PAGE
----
plex not using all available network bandwidth

server-raspberry-pi

#1

Hello,

All of a sudden my Plex server isn't using all the available network bandwidth for streaming. As an empirical observation only half of the 100Mbps wired link is used, roughly somewhere between 5-6 MB/s out of the max(theoretical) 12.5 MB/s. My Plex has been using all the bandwidth (10-11 MB/s) for month before this issue - I've been noticed it when rewatching a 4k remux (60-70 Mbps bitrate) which played very smooth in the past, but now stutters buffering every 5-10 sec. Has anyone experienced this issue so far?

My setup below:
Server: latest Plex ARM64 version available from https://dev2day.de for RPI3 - wired network 100 Mbps, 4TB USB Hdd storage
Device: XPLAY (direct play/stream, no transcoding) on LG 55EG920V - wired network 100 Mbps
Network: wired 100Mbps cat 5e router/switch

I can copy files (scp/smb) from RPI3 at ~10 MB/s and a speed test on the TV's browser gave me almost identical result. On the RPI3 I measured the bandwidth with speedometer and the CPU never rose above 25% during streaming.

As a conclusion the TV and RPI3 can transfer at 10 MB/s, but Plex only streams at half that speed.

King regards,


#2

@“Mihai B.” said:
I’ve been noticed it when rewatching a 4k remux (60-70 Mbps bitrate) which played very smooth in the past, but now stutters buffering every 5-10 sec. Has anyone experienced this issue so far?

Device: XPLAY (direct play/stream, no transcoding) on LG 55EG920V - wired network 100 Mbps

I am quite sure, that at least the HD audio stream is transcoded during playback. That might be the bottleneck. Please take a look at the web “now playing” information in the web frontend during playback of this video or try a non-HD audio stream.

CPU never rose above 25% during streaming

Do you mean one of the four cores was utilized by 100% (load = 1), or that one of the four cores was utilized by 25% (load = 0.25).


#3

Hello,

One of the four cores was utilized around 100% (reported by top)

I’ll check the audio stream and get back with the result, but from my experience when I tried to transcode any kind of audio track it didn’t work at all - RPI3 doesn’t have enough computing power to do transcoding.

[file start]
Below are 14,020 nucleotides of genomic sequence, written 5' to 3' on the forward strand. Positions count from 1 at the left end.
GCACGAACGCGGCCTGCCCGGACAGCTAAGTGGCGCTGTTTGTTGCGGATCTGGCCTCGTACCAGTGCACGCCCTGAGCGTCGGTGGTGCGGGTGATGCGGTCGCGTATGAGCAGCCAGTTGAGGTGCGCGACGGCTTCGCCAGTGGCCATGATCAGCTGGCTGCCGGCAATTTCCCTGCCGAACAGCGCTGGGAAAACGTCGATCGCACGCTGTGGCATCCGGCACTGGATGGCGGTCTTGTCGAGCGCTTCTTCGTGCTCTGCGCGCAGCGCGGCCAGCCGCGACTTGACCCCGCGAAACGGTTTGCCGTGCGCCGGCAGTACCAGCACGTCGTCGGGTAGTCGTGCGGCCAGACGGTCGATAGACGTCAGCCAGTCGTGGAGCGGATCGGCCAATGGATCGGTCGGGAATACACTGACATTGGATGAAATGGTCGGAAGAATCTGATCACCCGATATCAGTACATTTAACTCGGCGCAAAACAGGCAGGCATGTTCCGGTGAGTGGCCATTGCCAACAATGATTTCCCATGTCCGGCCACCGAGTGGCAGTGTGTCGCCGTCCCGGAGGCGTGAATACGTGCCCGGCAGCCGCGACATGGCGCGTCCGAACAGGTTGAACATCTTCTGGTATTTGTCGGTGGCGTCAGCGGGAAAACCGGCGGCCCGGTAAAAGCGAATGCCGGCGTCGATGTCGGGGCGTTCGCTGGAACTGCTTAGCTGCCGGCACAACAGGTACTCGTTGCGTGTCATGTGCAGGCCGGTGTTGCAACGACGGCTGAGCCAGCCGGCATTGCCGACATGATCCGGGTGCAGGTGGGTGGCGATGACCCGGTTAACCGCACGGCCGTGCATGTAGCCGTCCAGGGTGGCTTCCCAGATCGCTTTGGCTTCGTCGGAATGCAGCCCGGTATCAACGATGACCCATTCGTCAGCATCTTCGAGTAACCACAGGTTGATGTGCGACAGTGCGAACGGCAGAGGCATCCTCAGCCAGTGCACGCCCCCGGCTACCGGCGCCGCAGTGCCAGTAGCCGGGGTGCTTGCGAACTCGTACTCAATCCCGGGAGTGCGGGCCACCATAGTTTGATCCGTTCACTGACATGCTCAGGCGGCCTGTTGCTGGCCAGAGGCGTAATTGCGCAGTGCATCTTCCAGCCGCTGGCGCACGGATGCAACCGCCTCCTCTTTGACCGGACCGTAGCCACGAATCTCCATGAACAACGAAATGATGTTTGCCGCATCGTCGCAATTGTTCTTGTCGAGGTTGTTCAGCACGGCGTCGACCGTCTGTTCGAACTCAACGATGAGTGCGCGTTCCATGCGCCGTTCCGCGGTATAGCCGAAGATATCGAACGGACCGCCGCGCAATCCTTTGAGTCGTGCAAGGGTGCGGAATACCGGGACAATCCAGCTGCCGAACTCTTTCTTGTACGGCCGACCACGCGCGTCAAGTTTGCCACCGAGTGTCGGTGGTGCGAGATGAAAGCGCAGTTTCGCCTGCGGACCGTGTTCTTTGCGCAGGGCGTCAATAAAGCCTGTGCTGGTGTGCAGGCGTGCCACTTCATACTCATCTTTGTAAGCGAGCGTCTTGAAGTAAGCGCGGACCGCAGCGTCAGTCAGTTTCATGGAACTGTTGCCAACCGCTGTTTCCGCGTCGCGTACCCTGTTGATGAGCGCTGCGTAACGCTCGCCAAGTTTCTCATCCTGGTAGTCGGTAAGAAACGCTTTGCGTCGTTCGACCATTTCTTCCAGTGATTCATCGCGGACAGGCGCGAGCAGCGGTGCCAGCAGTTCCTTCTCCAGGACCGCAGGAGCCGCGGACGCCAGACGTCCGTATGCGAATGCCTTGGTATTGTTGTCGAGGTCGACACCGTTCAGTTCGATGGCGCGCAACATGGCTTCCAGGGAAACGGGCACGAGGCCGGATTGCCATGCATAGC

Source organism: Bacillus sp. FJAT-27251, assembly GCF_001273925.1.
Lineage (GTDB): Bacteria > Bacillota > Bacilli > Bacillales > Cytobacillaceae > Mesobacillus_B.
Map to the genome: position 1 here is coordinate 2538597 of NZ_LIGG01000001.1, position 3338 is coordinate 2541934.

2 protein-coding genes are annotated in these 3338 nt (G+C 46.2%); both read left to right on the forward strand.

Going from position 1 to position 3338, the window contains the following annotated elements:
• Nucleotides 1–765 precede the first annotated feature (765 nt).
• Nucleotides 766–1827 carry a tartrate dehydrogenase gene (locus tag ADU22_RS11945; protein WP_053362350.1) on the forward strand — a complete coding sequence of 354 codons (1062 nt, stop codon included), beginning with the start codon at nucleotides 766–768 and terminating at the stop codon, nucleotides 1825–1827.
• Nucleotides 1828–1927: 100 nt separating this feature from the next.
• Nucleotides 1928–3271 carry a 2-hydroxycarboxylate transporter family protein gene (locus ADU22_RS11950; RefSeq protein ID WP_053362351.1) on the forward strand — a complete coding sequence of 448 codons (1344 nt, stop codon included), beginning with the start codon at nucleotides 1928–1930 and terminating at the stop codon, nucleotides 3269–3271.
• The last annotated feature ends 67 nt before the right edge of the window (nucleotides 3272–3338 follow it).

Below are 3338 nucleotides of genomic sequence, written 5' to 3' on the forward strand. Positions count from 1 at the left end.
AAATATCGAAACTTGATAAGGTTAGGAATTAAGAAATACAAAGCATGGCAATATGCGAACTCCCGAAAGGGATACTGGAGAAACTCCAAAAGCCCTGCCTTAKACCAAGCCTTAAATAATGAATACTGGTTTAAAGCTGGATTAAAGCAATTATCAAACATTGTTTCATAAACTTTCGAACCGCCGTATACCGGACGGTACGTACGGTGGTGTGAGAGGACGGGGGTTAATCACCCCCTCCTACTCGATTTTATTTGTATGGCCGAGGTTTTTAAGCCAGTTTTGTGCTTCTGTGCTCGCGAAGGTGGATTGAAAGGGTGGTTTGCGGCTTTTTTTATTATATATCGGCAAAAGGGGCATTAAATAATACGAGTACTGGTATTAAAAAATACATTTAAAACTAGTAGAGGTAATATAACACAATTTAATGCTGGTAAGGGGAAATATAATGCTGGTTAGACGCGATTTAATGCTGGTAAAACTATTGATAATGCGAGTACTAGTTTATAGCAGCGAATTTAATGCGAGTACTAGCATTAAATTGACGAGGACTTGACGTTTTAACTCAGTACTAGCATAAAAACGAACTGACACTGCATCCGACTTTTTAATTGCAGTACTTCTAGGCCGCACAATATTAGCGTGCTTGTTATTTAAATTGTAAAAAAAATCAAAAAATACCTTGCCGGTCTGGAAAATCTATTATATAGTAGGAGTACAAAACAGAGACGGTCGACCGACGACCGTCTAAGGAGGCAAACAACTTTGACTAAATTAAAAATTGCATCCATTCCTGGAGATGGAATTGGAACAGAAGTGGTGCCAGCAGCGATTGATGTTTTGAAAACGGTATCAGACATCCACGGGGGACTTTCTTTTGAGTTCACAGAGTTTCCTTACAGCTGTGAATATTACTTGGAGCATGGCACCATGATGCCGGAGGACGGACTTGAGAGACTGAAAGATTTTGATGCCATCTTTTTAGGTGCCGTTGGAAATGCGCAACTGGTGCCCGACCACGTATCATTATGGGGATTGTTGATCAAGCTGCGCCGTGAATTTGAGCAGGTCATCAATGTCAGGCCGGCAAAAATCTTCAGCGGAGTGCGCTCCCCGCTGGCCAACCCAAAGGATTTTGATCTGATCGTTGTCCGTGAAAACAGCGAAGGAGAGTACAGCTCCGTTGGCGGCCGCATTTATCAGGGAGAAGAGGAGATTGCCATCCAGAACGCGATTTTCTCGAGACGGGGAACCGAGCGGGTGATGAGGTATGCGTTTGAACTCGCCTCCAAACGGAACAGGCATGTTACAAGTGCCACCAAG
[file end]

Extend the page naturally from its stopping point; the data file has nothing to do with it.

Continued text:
Forgot to mention that all movies (4k or 2k) with a bitrate less than 5 MB/s would play smooth enough, while those exceeding 5 MB/s stutter buffering. It seems more like a bandwidth limitation than CPU.

Do the newer PMS versions have such a bandwidth control setting (for internal network) that I’m not aware of?

Thanks,


#4

@“Mihai B.” said:
Hello,

One of the four cores was utilized around 100% (reported by top)

I’ll check the audio stream and get back with the result, but from my experience when I tried to transcode any kind of audio track it didn’t work at all - RPI3 doesn’t have enough computing power to do transcoding.

Audio is often transcoded, also on the RPi. I don’t think your TV has a built-in HD audio decoder and the fully utilized core is a good indication that I am right. If you could just post the logs with DEBUG logging enabled, I can tell you if Plex is trancoding audio. Or take a look at the transcoder process, e.g. with ps aux | grep -i transcoder.

https://support.plex.tv/articles/200250417-plex-media-server-log-files/


#5

The raspberry pi PMS can play higher than 720p?! I’ve never even gotten a 1080P movie to play properly and have been slowly replacing them all with 720p copies. Is there an easy way to get 1080p to play properly. Overclock the rPi or something maybe?


#6

@“mwilhelm1224@gmail.com”

Are you sure you are talking about the server (=PMS), as it does not need to play anything? It only needs to shuffle data out of the network port.

I tend to assume your are talking about RasPlex on a rasPi 2 or 3. Right?

There are such 1080 p movie files and other ones. Without specifying a data rate and complexity, 1080 p does not mean much.


#7

@eckarth said:
@“mwilhelm1224@gmail.com”

Are you sure you are talking about the server (=PMS), as it does not need to play anything? It only needs to shuffle data out of the network port.

I tend to assume your are talking about RasPlex on a rasPi 2 or 3. Right?

There are such 1080 p movie files and other ones. Without specifying a data rate and complexity, 1080 p does not men much.